Photos Credit Bullo River Station

Cowboy Living in Australia’s Five Star Bullo River Station

May. 5th, 2021

Practically every young boy has once dreamt of living the life of a cowboy. Home on the range and days filled with rustlings a wayward calf, driving cattle from the plains and sleeping under the stars of an open sky. Australia, in days gone past, was built on this life. Even today, Australia has hundreds of Ponderosa-sized cattle ranches, thousands upon thousands of acres in size, and much larger than a state or country. 

Australia’s Northern Territory is such a place. A 500,000-acre cattle station where an exclusive set of guests get a taste of life on a cattle ranch with a twist. In place of hot dogs and beans and sleeping bags under the stars, there’s something quite the opposite. Instead, guests indulge in a flawless five-star luxury outback experience offered by Bullo River Station.

Photo Credit : Shot by Thom

What was once a spartan homestead where life was brutally hard and every day brought a new set of challenges in an untamed part of the world, is now the antithesis of that frontier life two generations ago. Instead of arriving by horseback with a sore rear end after a week-long ride from the nearest town, today's guests - decked out with the latest RM Williams boots, Wrangler jeans, and Akubra cattleman's hat - arrive by private jet on the long stretch of manicured lawn runaway fronting the lodge.

Bullo River Station is in a remote area of Australia's Northern Territory in the Eastern Kimberlies. Remote is an understatement where the homestead is located 25 miles and an hour drive from the road and where the nearest neighbor is three hours away. But the remoteness is part of its beauty on this massive estate filled with carved gorges, gushing waterfalls, and the winding beauty of the 40 miles of Bullo River that snakes through the property. All around this area are craggy escarpments, grassy plains, water holes, and caves adorned with Aboriginal rock art from thousands of years ago.

The natural wonders are endless with a rich diversity of flora and fauna including scraggly eucalyptus trees, thorny spinifex grass on rocky landscapes, and gnarled Boab trees with their massive cartoonish girth. There is an endless animal menagerie of goanna, wallabies, emus, dingoes, and where saltwater crocodiles can be seen sunning on the riverbank.  This is a conservation sanctuary as well as a twitchers paradise where 180 resident and migratory bird species including magpie geese, whistling ducks, wedge-tailed eagles, red wing parrots, and the gracefully stork-like jabiru can be seen on any outing.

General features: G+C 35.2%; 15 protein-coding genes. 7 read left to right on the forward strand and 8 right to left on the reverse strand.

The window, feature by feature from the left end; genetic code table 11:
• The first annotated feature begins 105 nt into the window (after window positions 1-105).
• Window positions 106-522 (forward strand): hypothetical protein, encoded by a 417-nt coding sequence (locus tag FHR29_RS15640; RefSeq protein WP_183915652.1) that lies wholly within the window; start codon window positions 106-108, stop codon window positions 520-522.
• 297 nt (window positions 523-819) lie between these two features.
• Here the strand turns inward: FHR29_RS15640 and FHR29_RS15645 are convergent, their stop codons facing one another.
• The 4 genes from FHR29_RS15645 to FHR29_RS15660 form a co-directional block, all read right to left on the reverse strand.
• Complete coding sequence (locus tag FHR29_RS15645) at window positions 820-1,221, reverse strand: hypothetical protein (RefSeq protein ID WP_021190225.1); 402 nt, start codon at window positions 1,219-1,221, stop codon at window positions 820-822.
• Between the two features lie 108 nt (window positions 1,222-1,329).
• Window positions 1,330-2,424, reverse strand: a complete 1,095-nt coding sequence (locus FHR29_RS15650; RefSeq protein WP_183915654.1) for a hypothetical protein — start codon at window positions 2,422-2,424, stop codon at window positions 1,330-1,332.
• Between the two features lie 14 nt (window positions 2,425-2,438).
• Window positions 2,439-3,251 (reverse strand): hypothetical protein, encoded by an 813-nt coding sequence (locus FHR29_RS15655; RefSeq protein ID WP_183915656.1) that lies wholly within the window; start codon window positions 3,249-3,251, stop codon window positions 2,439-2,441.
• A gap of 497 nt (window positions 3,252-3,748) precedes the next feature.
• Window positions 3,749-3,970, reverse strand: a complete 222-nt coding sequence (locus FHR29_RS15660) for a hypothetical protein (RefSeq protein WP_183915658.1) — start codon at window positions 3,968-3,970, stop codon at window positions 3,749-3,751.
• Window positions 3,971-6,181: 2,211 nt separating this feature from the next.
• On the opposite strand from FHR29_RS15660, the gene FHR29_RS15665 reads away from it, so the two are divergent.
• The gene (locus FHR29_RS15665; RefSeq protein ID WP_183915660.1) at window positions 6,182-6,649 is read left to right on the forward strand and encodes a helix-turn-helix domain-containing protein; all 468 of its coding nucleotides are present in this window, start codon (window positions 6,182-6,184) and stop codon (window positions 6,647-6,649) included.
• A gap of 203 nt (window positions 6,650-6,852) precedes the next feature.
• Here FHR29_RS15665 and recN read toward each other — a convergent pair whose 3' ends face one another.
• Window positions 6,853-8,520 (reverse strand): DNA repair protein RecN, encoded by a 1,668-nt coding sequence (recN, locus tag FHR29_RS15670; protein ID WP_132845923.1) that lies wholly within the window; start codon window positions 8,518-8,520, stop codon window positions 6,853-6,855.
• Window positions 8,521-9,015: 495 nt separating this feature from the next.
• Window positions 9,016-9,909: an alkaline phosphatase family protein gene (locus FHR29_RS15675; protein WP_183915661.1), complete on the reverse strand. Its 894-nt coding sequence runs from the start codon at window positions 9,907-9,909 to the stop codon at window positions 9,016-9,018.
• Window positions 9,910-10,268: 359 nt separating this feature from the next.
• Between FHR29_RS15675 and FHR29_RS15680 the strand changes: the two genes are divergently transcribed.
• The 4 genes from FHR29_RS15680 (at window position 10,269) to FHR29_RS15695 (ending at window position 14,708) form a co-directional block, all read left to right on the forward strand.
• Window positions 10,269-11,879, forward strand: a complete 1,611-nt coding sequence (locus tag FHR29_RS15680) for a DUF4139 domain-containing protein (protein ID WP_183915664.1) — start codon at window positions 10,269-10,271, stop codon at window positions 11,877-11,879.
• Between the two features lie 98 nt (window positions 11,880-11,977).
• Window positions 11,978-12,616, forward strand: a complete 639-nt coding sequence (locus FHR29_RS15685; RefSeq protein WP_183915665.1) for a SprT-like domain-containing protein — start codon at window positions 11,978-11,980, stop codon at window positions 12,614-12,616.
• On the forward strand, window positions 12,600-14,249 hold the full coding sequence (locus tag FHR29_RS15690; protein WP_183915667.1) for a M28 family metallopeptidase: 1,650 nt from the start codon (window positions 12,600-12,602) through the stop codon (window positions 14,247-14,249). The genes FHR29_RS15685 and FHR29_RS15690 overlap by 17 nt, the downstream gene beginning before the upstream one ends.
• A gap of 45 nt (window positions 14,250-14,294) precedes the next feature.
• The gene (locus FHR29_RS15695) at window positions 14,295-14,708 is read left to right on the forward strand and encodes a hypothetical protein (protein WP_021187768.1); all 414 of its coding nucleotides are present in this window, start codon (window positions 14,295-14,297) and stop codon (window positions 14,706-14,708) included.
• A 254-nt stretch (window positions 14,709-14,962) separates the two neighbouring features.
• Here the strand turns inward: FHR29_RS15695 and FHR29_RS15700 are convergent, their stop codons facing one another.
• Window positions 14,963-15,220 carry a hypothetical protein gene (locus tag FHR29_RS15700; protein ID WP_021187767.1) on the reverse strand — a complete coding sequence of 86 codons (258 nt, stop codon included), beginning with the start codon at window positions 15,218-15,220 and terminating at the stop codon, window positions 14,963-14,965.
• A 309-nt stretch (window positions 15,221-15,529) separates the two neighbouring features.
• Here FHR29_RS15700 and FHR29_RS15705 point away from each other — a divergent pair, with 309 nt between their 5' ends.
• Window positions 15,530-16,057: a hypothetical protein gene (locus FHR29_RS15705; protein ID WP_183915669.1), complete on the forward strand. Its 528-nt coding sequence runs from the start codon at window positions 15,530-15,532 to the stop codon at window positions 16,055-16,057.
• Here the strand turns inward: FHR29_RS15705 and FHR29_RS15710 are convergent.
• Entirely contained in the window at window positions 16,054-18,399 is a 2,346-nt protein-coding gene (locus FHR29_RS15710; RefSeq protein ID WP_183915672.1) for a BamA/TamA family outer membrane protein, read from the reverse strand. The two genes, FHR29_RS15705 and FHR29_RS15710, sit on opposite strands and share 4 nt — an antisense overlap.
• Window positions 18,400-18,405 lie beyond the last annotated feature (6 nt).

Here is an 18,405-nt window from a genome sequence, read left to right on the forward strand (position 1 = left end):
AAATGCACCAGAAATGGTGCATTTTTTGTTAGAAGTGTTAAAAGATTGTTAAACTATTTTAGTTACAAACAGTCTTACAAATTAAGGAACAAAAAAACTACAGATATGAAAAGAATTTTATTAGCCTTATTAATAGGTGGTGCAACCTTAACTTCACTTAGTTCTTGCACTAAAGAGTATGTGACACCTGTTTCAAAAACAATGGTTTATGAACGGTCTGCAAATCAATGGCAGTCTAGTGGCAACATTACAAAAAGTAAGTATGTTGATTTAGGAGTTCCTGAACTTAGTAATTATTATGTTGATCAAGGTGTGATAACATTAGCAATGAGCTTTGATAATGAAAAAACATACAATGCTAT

Although the wording in Aussie differs from the west, it’s pretty much the same deal. Cowboys there are called ringers and ranches referred to as stations but aside from that, this is the same country farm living with Braham cattle, 4000 head, that roam in vast open paddocks. This is a working station, so you’ll see the workman going about their business tending the herd, mustering, or mending fences.

Credit: Martine Perret

Bullo River Station is owned by a family that prioritizes conservation and working harmony with the land. Julian and Alexandra Burt are the owners of the property as well as Voyager Estate, one of the finest wineries in Australia. At the station, the focus is on conservation, sustainable farming methods as well as creating a successful ranch business. To do that, Bullo River Station works closely with the  Australian Wildlife Conservancy who give input and strategic direction on ways to reduce the impact on the environment. The number of cattle that run in the station has been reduced by 50% over the years and there are entire areas are left untouched. Fishing is beyond excellent, especially for the sportsman’s favorite, barramundi, but it is thankfully caught and release to preserve the existing stock. A huge problem in Australia is feral animals introduced into the environment.  Pigs, wild horses and donkeys, even cattle and water buffalo are a problem, so steps are being taken to reduce their impact and their competition with indigenous species for food and water. Beyond that introduced trees are also being removed throughout the massive estate as well as they interfere with the natural ecosystem of the area.  

The same focus on the environment is part of the estate's DNA with state-of-the-art solar energy fields, water conservation, and recycling programs, and much more. Not only is it a good idea for sustainability but also practical as the estate is far from civilization and gives another meaning to being off the grid. 

During the stay, guests experience a distinguishable warmth and homeliness at Bullo River Station. It is genuine caring for their guests, not forced or put on.  Each day there’s a hearty and sincere welcome, perhaps with a joke or some witty banter followed by a sincere: “Is there anything else I can get for you?” The exclusive nature of the stay means that you’ll get to know the staff and vice versa. All of the guided activities and all food, wine, and spirits are included in the rate as well. There are only twelve units, and it never feels overly busy as they rarely book more than eight rooms solely to ensure the level of attentiveness is high.

What guests will relish most at Bullo River Station is the range of experiences where guests can fully indulge in all that this area has to offer.  The twice-a-day adventures include exploration of the property with hikes through the gorges, exploration of caves with Aboriginal art, horseback rides, or boat excursions along the river. Helicopter tours are available as well where guests can see waterfalls and the rivers and the beauty of the land from high above. The outings are well planned and often include lunch or an amazing sundowner with bubbles and canapes in one of the countless picturesque locations as the sun sets across the river.    

Photo Credit : Shot by Thom